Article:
Having joined the TDS in September 2010, he is credited along with its chairman Martin Partington for his instrumental role in turning it’s fortunes around. When they came on board, the TDS was in dire straits, teetering on the verge of collapse resulting from a number of disputes that had soared way beyond expectation, and the increased costs to angry members.
Harriot was pivotal in the reorganisation of the scheme, which turned out to be successful, leaving them now in the current position of re-tendering for another government contract to run a tenancy deposit scheme in England and Wales.
Taking on Harriot’s role as interim chief executive will be Nick Hankey, who has been director of resources at the TDS since last September.
ARLA was behind the launch of TDS; their managing director, Ian Potter, spoke highly of Harriot’s contribution, saying, “Under Steve’s leadership TDS had made a great leap forward in terms of being much more member focused. He has built an effective team which is well placed to meet the future challenges.”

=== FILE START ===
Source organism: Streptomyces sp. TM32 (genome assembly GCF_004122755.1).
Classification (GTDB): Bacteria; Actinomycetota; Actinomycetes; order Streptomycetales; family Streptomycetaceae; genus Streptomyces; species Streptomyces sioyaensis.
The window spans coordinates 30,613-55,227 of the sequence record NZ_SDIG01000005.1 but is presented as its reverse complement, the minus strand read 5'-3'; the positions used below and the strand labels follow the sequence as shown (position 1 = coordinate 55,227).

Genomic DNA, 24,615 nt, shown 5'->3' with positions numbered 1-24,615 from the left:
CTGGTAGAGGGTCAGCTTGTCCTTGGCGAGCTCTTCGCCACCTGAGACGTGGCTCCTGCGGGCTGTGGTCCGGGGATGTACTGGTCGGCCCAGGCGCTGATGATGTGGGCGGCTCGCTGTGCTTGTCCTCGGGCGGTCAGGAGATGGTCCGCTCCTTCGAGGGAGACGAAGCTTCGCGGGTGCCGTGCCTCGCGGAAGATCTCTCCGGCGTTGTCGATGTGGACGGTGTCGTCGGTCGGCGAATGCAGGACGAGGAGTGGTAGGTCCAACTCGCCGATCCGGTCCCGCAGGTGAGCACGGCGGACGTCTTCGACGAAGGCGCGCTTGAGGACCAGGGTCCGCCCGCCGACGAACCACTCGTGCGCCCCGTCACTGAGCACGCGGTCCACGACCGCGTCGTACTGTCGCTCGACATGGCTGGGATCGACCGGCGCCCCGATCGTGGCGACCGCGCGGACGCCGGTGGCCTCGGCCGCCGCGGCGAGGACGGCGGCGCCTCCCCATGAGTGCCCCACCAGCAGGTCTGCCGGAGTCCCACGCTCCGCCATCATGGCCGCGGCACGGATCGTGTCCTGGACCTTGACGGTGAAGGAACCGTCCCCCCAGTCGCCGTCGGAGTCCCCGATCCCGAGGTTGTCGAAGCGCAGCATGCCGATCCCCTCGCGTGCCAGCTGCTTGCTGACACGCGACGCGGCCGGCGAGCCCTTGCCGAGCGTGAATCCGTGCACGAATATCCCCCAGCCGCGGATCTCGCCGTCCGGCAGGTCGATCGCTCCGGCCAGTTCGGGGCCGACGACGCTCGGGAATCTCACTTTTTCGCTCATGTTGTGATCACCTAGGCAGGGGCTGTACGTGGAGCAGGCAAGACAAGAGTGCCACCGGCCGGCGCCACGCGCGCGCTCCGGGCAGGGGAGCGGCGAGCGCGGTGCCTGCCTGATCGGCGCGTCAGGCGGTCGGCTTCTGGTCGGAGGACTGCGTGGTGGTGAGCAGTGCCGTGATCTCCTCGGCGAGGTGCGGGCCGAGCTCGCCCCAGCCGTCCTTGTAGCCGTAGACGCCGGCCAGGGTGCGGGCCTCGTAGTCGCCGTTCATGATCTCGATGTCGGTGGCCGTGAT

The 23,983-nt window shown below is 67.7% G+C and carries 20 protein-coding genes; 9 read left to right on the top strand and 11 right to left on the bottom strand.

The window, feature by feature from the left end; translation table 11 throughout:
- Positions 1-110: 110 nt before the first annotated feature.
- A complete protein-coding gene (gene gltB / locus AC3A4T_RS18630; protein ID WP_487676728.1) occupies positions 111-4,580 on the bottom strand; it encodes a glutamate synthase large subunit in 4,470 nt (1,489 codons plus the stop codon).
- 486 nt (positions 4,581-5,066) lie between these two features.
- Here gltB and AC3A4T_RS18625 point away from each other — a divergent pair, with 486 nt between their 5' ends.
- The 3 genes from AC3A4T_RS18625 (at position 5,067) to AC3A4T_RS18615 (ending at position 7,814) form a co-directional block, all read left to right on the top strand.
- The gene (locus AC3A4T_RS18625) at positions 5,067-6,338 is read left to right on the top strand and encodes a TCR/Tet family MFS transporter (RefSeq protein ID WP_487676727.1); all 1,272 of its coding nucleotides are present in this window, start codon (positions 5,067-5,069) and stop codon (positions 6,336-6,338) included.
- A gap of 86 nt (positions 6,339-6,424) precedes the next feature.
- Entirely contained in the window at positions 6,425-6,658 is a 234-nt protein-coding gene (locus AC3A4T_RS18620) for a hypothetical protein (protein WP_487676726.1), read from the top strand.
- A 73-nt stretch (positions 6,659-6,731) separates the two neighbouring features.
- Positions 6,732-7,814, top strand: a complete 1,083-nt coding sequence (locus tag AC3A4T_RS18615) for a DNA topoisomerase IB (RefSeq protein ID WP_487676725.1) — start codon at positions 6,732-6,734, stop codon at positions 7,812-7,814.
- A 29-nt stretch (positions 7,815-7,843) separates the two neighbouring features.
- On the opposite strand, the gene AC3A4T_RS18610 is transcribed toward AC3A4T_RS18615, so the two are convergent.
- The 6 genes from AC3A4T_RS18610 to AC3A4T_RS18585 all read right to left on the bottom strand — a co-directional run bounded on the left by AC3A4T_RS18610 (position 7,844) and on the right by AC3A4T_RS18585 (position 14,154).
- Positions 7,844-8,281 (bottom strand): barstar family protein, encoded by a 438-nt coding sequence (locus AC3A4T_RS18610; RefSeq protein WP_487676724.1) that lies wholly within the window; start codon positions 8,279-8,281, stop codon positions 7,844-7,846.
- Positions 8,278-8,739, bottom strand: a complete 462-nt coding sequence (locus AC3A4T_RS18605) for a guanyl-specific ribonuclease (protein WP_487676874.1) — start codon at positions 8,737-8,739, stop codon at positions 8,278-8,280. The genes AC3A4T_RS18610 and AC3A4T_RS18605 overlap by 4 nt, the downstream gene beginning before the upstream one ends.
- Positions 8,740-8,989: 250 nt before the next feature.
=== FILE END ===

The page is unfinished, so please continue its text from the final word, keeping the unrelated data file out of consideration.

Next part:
Harriott said, “TDS is a great organisation, delivering value for money tenancy deposit protection and adjudication services. The team here have worked very hard to make real and lasting improvements to the quality of what we do and I am in no doubt that the team will go from strength to strength.
“I am delighted to be remaining on the board of TDS until a permanent chief executive is appointed and will continue to play a role in TDS’s continuing future success.”
From next month onward, squatting will be a criminal offence, thanks to new legislation. Although the move sounds beneficial, there is some uncertainty as to how effective it will be for lenders and landlords.
This is the government’s first step in updating the law dealing with squatters. After reviewing their options, the Ministry of Justice decided it would be best to introduce new legislation rather than amend existing legislation. Homelessness charities have been vocal in their support for squatters’ rights, alleging that the criminalisation of squatters unfairly targets one of the most vulnerable sections of society.